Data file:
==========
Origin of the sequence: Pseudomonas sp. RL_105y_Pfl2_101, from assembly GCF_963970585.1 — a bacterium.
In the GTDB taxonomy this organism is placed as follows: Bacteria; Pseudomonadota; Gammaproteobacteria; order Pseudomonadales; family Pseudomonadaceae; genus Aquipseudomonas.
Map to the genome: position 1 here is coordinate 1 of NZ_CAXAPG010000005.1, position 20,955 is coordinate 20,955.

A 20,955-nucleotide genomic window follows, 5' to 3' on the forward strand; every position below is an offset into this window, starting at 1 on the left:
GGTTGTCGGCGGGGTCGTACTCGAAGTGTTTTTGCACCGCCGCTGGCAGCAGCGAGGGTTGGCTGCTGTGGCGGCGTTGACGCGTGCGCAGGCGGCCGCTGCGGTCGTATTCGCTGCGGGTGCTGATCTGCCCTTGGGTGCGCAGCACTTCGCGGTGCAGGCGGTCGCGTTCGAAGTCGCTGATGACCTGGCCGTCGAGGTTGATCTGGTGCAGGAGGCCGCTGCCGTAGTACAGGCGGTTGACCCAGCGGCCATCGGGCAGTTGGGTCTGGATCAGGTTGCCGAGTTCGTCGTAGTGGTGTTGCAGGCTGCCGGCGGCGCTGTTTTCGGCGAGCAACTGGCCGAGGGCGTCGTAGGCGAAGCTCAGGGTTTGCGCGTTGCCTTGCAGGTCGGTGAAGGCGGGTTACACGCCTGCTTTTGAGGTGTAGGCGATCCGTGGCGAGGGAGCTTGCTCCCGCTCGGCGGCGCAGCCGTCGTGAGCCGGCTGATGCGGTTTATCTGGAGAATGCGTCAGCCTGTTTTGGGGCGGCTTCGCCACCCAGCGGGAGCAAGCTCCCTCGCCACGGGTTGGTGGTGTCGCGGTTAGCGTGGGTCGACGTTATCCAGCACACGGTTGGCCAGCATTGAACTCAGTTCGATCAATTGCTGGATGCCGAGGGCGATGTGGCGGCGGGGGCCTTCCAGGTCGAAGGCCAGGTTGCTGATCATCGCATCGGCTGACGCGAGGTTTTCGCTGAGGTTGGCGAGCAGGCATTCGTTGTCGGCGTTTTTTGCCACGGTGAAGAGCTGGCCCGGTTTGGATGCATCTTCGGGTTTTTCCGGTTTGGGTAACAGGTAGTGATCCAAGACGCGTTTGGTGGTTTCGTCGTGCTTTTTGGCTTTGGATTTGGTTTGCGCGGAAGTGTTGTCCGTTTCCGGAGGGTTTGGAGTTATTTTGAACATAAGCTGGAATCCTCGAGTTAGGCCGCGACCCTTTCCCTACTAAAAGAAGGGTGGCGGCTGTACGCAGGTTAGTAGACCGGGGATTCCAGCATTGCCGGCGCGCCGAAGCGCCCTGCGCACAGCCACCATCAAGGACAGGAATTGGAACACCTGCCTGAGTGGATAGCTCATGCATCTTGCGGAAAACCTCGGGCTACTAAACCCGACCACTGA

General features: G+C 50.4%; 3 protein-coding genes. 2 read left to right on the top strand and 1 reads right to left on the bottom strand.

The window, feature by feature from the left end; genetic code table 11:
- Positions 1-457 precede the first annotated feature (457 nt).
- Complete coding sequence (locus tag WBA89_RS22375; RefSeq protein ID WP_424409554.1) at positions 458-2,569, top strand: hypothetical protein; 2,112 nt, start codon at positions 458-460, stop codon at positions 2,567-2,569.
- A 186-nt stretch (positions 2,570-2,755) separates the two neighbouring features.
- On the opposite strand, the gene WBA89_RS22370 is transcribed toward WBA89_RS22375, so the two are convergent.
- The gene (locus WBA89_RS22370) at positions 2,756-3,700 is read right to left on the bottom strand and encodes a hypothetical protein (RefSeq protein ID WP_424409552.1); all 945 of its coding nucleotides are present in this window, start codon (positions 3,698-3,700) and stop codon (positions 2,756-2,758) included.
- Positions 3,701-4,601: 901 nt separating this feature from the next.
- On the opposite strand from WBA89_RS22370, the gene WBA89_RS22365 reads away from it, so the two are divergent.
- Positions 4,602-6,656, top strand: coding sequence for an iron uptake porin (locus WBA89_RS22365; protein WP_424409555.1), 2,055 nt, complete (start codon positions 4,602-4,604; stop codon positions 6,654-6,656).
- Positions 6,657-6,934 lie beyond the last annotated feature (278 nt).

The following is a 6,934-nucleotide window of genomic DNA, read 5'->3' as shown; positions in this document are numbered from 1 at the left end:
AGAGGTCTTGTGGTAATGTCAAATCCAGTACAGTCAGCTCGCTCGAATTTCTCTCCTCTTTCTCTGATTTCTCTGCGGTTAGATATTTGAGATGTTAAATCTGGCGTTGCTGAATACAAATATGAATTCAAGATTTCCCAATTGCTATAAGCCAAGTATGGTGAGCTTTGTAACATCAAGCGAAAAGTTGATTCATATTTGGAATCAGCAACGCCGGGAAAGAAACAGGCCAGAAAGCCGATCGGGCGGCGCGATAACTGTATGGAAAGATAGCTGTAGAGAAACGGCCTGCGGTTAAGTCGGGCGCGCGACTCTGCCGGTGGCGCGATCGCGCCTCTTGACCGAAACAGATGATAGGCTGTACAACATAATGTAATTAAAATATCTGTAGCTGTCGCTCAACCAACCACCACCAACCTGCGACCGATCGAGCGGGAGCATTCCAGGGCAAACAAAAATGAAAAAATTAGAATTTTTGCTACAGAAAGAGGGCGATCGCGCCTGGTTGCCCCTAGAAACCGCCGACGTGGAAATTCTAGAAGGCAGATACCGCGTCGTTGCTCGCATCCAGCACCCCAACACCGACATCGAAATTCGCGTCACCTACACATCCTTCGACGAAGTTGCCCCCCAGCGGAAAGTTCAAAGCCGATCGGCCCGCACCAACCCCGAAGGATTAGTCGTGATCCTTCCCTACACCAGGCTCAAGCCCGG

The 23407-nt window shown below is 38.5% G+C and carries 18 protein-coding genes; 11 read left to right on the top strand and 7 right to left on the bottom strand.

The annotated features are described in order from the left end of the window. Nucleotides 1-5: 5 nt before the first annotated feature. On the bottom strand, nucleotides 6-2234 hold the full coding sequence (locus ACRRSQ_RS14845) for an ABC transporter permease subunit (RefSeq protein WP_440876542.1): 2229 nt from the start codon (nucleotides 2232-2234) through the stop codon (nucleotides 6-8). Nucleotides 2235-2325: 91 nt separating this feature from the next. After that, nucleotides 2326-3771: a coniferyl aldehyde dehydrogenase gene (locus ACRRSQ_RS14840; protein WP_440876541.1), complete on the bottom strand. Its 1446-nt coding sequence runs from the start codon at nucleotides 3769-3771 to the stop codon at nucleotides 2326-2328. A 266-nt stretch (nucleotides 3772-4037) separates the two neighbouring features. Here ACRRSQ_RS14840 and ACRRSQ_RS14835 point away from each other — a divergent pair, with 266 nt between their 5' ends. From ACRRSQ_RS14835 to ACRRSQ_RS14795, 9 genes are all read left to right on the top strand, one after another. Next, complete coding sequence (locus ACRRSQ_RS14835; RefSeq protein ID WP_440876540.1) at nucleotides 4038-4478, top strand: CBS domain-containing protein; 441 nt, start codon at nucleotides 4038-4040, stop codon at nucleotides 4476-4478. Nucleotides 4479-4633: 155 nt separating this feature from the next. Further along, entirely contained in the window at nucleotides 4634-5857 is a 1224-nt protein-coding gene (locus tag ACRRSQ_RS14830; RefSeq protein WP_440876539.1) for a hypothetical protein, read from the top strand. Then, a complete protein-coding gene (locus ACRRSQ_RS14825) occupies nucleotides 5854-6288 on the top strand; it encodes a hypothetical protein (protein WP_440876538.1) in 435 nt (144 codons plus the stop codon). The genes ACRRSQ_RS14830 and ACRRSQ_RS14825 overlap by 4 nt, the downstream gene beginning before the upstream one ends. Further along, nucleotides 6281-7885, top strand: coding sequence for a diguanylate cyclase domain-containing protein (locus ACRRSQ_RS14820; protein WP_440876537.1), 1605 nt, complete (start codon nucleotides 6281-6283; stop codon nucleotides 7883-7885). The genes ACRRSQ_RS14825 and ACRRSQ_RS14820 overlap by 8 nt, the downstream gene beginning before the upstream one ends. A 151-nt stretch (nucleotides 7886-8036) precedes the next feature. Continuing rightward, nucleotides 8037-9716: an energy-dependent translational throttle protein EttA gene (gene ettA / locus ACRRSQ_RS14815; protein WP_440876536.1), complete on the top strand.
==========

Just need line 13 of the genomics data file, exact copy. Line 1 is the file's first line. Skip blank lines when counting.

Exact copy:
- Positions 3,701-4,601: 901 nt separating this feature from the next.